Former mayor BobRice met with the Pachyderm Club at the Duck Inn to give a casual speech to members about his candidacy and his life.
“I’m going to be more vocal than I ever have been,” Rice said. “I’m going to work for votes.’
Rice gave much praise to Andrew Brekke, Ward 4 councilman and Hill County Republican chair.
“Andrew is a promising young man and smart as a whip,” Rice said.
Rice also spoke of what happened after the last time he ran for mayor to explain why he “disappeared.” He said his mother developed Alzheimer’s disease and did not want to go to a home. Rice’s sister took her to Oregon, and Rice said he followed to be with his mother.
“It was a constant flow or worry and stress,” Rice said. “And during the course of my mom’s demise, I had a stroke.”
Rice said he has made a total recovery and that he is on medication.
He also spoke of his divorce; how though he and his wife are separated, he still maintains his Christian beliefs and faith in God and still takes care of her.
When the Republican Party of Havre was looking for a candidate for the upcoming election, Rice said he was not interested in running again. But, he said, it got down to the wire and they could not find anyone to run against Democratic Mayor Tim Solomon, so he accepted Brekke’s invitation.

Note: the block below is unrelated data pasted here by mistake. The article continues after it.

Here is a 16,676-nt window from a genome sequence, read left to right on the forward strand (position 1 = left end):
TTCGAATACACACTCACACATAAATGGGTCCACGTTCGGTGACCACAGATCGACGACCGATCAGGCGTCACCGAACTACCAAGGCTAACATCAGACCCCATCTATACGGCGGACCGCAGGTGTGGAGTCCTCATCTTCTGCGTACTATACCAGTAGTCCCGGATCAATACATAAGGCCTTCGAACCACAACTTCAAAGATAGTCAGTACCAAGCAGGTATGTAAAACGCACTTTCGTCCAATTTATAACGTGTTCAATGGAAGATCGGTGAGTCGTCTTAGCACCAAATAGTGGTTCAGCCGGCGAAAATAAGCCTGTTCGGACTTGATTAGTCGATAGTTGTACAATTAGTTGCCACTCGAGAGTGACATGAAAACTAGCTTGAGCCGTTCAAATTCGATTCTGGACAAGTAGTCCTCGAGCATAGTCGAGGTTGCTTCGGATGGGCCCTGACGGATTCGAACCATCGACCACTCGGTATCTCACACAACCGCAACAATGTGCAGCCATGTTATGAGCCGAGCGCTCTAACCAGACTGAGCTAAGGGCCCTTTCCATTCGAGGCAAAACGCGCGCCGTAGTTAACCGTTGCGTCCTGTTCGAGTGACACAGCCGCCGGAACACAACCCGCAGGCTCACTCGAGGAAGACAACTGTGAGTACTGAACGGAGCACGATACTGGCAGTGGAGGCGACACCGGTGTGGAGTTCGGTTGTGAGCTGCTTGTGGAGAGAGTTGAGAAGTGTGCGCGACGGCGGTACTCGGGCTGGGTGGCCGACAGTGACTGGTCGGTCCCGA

“Nobody will run uncontested in this town while I’m still alive,” Rice said. “I gave you a choice. Whether you like it or not, the ballot will tell.”
Rice said he never got to finish what he started in his last term. He voiced his animosity for the short public meetings City Council has been having lately, saying he would stretch them out to really address issues that need addressing.
“After taking a look at how the City Council meetings went, I’m going to be a better listener,” Rice said.
He said he would push for community involvement with Havre government if he is elected.
“I’m going to try to get more kids involved,” Rice said.
Rice plans to restart the program in which kids get to be mayor for a day.
He also wants city council to start recognized local heros, citing his charity to Kade Lanier, a Boy Scout who saved a classmate from choking.
“Had I been the mayor, he would have come before the council and we would have started a ‘Kade Day’,” Rice said.
He also addressed his refusal to give the Havre Fire Department a 13 percent raise.
“I did not disapprove the increase because they were doing a bad job,” Rice said. “It just wasn’t in the budget.”
Rice also spoke of his Jeep he fixed up to the “Republican Jeep,” where he found old campaign posters of past GOP candidates. He said he became “choked up” when he found Terry Schend’s campaign posters.
Schend was Ward 2 councilman during Rice’s tenure as mayor.
Andrew Brekke gave his thanks to Rice after his speech.
“I appreciate you stepping up,” Brekke said. “No one can deny you live, eat and breathe this town.”